"My hands were covered with long Scotch woolen gloves, which gave me good protection from the cold and fog; but the machine was wet and my face was so covered with dampness that I had to push my goggles up on my forehead. I could not see through them. I was traveling at over a mile a minute. The distance straight across from Dover to Calais is only about twenty-two miles, and I knew that land must be in sight if I could only get below the fog and see it. So I dropped from an altitude of about two thousand feet until I was half that height. The sunlight struck upon my face and my eyes lit upon the white and sandy shores of France. I felt happy, but I could not find Calais. Being unfamiliar with the coast line, I could not locate myself. I determined to reconnoiter and come down to a height of about five hundred feet and traverse the shore.

"Meanwhile, the wind had risen and the currents were coming in billowy gusts. I flew a short distance inland to locate myself or find a good place to alight. It was all tilled land below me, and rather than tear up the farmers' fields I decided to drop down on the hard and sandy beach. I did so at once, making an easy landing. Then I jumped from my machine, and I was alone upon the shore. But it was only a few moments. A crowd of fishermen--men, women, and children each carrying a pail of sand worms--came rushing from all directions toward me. They were chattering in French, of which I comprehended sufficient to discover that they knew I had crossed the channel. These humble fisherfolk knew what had happened. They were congratulating themselves that the first woman to cross in an aeroplane had landed on their fishing beach."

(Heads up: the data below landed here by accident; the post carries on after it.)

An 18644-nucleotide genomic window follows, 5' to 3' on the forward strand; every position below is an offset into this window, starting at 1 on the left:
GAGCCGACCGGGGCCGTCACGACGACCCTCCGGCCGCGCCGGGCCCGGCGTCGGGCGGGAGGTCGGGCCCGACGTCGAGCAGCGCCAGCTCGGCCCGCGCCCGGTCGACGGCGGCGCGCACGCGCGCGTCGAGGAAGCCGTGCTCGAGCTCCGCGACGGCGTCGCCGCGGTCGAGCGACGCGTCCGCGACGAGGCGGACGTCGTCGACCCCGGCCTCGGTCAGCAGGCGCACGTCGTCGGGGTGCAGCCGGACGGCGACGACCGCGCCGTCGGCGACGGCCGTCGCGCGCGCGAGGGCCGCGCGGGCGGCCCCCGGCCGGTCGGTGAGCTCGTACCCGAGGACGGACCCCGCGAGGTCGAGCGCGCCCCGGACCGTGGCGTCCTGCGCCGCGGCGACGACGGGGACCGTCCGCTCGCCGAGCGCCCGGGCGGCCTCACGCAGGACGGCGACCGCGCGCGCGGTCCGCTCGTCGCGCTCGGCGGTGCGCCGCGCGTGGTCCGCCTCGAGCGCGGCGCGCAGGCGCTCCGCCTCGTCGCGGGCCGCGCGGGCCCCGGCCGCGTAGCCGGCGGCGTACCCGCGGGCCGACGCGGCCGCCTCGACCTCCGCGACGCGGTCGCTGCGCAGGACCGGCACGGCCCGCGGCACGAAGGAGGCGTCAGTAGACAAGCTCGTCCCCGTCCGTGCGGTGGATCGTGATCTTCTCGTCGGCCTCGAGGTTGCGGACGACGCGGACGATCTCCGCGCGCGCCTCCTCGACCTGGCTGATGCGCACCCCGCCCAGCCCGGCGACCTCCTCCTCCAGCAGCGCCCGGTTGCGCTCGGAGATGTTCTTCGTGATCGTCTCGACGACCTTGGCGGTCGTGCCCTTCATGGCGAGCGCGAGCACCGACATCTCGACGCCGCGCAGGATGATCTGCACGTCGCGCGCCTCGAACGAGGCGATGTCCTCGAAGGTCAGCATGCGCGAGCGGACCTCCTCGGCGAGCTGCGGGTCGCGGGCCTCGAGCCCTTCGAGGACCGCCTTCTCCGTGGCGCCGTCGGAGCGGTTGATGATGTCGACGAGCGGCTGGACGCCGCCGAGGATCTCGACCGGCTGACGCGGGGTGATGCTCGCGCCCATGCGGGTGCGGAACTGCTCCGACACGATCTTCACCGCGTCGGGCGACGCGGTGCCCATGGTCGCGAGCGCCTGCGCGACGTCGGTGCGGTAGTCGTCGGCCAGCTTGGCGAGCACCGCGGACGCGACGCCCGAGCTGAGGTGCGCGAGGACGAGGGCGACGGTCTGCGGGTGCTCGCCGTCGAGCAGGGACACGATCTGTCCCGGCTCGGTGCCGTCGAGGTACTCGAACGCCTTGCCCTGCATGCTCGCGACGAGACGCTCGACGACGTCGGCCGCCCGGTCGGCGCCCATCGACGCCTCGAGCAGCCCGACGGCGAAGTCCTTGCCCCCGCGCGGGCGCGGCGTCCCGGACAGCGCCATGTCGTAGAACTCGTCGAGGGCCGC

-- "An American Girl's Daring Exploit." Leslie's Illustrated Weekly. May 16, 1912

Harriet Quimby Pioneer Pilot
This is a 1991 commemorative stamp in honor of Arcadia native Harriet Quimby and her accomplishments as an aviation pioneer.
© 1991 U.S. Postal Service. Used with permission 


The New York Times Story about the Flight

Harriet Quimby's Greeting in France
Good Housekeeping Magazine. September 1912. "Woman's Record in Aviation." Page 317

On April 17, 1912, the news in the New York Times and other papers focused on the Titanic, which hit an iceberg shortly before midnight April 14 and sank early in the morning on the 15th. The following article appeared on page 15.


American the First Woman to
Pilot an Aeroplane Across---
Alights Near Boulogne.
The First Woman to Obtain an Avia-
tion Diploma in This Country---
Refused to Fly on Sunday.

By Marconi Transatlantic Wireless Telegraph
to New York Times

   LONDON, April 16.---Miss Harriet Quimby, the American airwoman, flying under the name of "Miss Craig," flew across the English Channel today, being the first woman pilot to accomplish this feat.